Earth science research and news. Read science articles on air quality, geology, meteorology, oceanography, paleontology and science and the environment.
Cheaper silicon means cheaper solar cells
Researchers have pioneered a new approach to manufacturing solar cells that requires less silicon and can accommodate silicon with more impurities than is currently the standard. Those changes mean that solar cells can be made much more cheaply than at present.
Predicting the predator threatening a squirrel by analyzing its sounds and tail movements
Biologists found the could quite accurately predict what type of predator was threatening a squirrel by analyzing its sounds and tail movements.
Two vessels from WWII convoy battle off North Carolina discovered: German U-boat 576 and freighter Bluefields found within 240 yards
Scientists have discovered two significant vessels from World War II's Battle of the Atlantic. The German U-boat 576 and the freighter Bluefields were found approximately 30 miles off the coast of North Carolina. Lost for more than 70 years, the discovery of the two vessels, in an area known as the Graveyard of the Atlantic, is a rare window into a historic military battle and the underwater battlefield landscape of WWII.
Rising above the risk: America's first tsunami refuge
Washington's coast is so close to the seismically active Cascadia Subduction Zone that if a megathrust earthquake were to occur, a tsunami would hit the Washington shoreline in just 25 minutes. One coastal community is preparing for such a disaster by starting construction on the nation's first tsunami evacuation refuge, large enough to shelter more than 1,000 people who are within 20-minute walking distance.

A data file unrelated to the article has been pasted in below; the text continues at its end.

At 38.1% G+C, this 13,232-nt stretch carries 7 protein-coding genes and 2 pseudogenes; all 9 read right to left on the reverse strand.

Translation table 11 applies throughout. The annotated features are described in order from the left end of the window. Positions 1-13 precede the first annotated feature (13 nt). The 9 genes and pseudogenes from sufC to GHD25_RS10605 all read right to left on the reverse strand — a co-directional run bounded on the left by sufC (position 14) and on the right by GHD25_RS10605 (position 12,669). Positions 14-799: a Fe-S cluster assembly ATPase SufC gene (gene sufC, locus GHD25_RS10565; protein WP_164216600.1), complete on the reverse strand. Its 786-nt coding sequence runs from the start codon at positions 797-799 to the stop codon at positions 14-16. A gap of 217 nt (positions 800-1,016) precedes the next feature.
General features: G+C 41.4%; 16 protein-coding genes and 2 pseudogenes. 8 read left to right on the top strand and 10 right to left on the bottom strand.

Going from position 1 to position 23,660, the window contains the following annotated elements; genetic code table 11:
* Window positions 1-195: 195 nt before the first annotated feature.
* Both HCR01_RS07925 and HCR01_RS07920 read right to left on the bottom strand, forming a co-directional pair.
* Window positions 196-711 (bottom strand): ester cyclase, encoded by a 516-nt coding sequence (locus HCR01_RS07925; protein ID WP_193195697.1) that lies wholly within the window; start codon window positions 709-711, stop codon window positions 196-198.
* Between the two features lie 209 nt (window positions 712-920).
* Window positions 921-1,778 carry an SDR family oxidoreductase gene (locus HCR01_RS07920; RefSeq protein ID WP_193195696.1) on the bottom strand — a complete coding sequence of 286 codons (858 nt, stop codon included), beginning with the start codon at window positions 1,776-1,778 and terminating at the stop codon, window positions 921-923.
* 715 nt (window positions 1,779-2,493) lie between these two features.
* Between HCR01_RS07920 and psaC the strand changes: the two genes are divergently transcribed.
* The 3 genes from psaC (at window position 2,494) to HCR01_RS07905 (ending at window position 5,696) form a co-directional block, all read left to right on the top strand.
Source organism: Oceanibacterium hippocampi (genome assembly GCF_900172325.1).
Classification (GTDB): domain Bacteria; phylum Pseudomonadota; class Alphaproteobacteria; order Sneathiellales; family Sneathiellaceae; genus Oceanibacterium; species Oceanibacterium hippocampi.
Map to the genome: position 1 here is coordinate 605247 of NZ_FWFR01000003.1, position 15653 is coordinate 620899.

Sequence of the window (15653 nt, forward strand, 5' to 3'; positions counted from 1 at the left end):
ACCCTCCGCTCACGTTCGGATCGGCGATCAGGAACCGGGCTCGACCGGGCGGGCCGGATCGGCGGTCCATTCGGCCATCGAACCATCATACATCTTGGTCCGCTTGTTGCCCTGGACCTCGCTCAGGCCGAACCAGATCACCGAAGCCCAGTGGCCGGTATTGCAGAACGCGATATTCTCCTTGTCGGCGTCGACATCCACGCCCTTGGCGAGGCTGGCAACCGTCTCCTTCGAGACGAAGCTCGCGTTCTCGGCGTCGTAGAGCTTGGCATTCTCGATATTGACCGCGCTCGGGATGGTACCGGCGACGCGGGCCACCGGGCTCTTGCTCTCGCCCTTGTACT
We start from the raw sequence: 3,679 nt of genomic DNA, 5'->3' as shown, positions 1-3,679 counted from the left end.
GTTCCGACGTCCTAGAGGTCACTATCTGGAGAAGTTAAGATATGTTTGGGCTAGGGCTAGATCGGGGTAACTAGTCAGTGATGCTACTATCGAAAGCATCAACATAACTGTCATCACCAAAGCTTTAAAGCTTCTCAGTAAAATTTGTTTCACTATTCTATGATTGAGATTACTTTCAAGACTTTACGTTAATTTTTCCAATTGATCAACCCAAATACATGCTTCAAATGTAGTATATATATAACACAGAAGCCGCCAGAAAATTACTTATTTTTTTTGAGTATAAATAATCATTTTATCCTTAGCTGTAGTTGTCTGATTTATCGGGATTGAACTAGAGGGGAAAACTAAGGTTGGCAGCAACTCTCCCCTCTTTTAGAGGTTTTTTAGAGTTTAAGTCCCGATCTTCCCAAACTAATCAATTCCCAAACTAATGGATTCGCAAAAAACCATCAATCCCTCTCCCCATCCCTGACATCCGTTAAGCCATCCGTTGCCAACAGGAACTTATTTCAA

Getting the salt out: Electrodialysis can provide cost-effective treatment of salty water from fracked wells
The boom in oil and gas produced through hydraulic fracturing, or fracking, is seen as a boon for meeting U.S. energy needs. But one byproduct of the process is millions of gallons of water that's much saltier than seawater, after leaching salts from rocks deep below the surface. Now researchers say they have found an economical solution for removing the salt from this water.
Beyond LOL cats, social networks could become trove of biodiversity data
Social networks can be a viable source for photo-vouchered biodiversity records, especially those that clarify which species exist in what places within developing nations, one expert suggests.
Backpack physics: Smaller hikers carry heavier loads
Hikers are generally advised that the weight of the packs they carry should correspond to their own size, with smaller individuals carrying lighter loads. Although petite backpackers might appreciate the excuse to hand off heavier gear to the larger members of the group, it turns out that they may not need the help.
BOFFFFs (big, old, fat, fertile, female fish) sustain fisheries
A new compilation of research from around the world now shows that big, old, fat, fertile, female fish -- known as BOFFFFs to scientists -- are essential for ensuring that fishery stocks remain sustainable.
A global surge of great earthquakes from 2004-2014 and implications for Cascadia
The last ten years have been a remarkable time for great earthquakes. Since December 2004 there have been no less than 18 quakes of Mw8.0 or greater -- a rate of more than twice that seen from 1900 to mid-2004. Hundreds of thousands of lives have been lost and massive damage has resulted from these great earthquakes.
Ocean's living carbon pumps: When viruses attack giant algal blooms, global carbon cycles are affected
By some estimates, almost half of the world's organic carbon is fixed by marine organisms called phytoplankton -- single-celled photosynthetic organisms that account for less than one percent of the total photosynthetic biomass on Earth. When giant algal blooms get viral infections, global carbon cycles are affected, scientists have now discovered.